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So between the death of Christ and the Last Day it is only by a gracious anticipation of the last things that Christians are privileged to live in visible fellowship with other Christians. It is by the grace of God that a congregation is permitted to gather visibly in this world to share God’s Word and sacrament. Not all Christians receive this blessing. The imprisoned, the sick, the scattered lonely, the proclaimers of the Gospel in heathen lands stand alone.

-Dietrich Bonhoeffer, Life Together: The Classic Exploration of Christian Community (New York, NY: HarperOne, 1954), 18.

Great words from a man who knew what it was like to be among “the scattered lonely.” The ability to visible gather with believers is a blessing to be thankful for. Not the local body that you wish you were apart of. But the body you are apart of now. The body full of weak Christians who sing music off key. You are there, gathered, as the exiled believers encouraging one another till the Final Day.  This is a grace and privilege!

Can there be a legitimate time to leave a church? There can be times.

But what we can learn from Bonhoeffer is the needed attitude of our heart. And attitude of gratefulness for the fact that we have a fellowship to gather with. Not every believer gets to experience it week in and week out.

Yes things are not as you want them to be. The preaching is not of great quality. The youth program is next to nonexistent. The style of worship is strange. The policies are indecipherable. But it is still a gathering of believers.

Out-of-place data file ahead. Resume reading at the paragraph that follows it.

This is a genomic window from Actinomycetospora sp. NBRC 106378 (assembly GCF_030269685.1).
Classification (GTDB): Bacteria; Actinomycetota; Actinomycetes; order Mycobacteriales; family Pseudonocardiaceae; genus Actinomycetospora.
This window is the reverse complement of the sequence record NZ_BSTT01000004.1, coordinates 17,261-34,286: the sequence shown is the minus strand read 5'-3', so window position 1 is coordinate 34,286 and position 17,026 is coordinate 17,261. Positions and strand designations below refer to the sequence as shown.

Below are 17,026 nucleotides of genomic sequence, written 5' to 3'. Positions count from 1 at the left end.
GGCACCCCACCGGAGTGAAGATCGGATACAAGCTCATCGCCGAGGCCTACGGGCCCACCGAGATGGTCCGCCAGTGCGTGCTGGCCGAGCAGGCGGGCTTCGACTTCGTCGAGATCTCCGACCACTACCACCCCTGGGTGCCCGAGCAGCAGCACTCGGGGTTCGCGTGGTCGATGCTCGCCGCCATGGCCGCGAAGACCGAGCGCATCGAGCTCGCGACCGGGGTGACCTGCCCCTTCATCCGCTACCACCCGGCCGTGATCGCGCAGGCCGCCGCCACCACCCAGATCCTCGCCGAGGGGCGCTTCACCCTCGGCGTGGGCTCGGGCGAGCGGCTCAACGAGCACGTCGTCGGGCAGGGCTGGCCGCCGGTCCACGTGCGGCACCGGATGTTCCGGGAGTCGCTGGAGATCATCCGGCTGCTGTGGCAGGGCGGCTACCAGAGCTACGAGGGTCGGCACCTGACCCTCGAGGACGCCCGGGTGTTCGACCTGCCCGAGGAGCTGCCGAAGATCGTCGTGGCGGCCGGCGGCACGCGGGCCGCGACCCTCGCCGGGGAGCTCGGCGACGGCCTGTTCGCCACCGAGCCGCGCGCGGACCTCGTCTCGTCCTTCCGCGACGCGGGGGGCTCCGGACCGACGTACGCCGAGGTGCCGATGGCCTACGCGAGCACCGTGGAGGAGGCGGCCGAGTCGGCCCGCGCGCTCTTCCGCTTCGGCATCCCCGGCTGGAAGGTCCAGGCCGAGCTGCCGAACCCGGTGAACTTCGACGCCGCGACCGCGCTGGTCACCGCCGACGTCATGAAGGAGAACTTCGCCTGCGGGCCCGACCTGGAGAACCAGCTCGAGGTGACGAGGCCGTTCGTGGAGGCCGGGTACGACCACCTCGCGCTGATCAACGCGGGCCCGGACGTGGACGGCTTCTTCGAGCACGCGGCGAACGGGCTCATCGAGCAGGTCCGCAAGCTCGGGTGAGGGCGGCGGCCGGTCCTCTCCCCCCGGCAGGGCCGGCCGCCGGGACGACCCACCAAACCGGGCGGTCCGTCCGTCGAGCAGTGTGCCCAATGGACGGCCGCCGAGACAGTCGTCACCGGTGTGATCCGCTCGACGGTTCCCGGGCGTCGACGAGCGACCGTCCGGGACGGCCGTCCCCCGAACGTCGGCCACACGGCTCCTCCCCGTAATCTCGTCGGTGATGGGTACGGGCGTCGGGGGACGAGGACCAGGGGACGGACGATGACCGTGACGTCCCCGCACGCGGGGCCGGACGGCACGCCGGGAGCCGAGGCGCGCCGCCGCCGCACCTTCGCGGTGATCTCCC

So be thankful for the grace to visibly gather with the believers you do.

How can God entrust great things to one who will not thankfully receive from Him the little things? If we do not give thanks daily for the Christian fellowship in which we have been placed, even where there is no great experience, no discoverable riches, but much weakness, small faith, and difficulty;…

-ibid., 29


By sheer grace, God will not permit us to live even for a brief period in a dream world…Only that fellowship which faces such disillusionment, with all its unhappy and ugly aspects, begins to be what it should be in God’s sight, begins to grasp in faith the promise that is given to it. The sooner this shock of disillusionment comes to an individual and to a community the better for both…He who loves his dream of a community more than the Christian community itself becomes a destroyer of the latter, even though his personal intentions may be ever so honest and earnest and sacrificial.

God hates visionary dreaming; it makes the dreamer proud and pretentious. The man who fashions a visionary ideal of community demands that it be realized by God, by others, and by himself. He enters the community of Christians with his demands, sets up his own law, and judges the brethren and God Himself accordingly.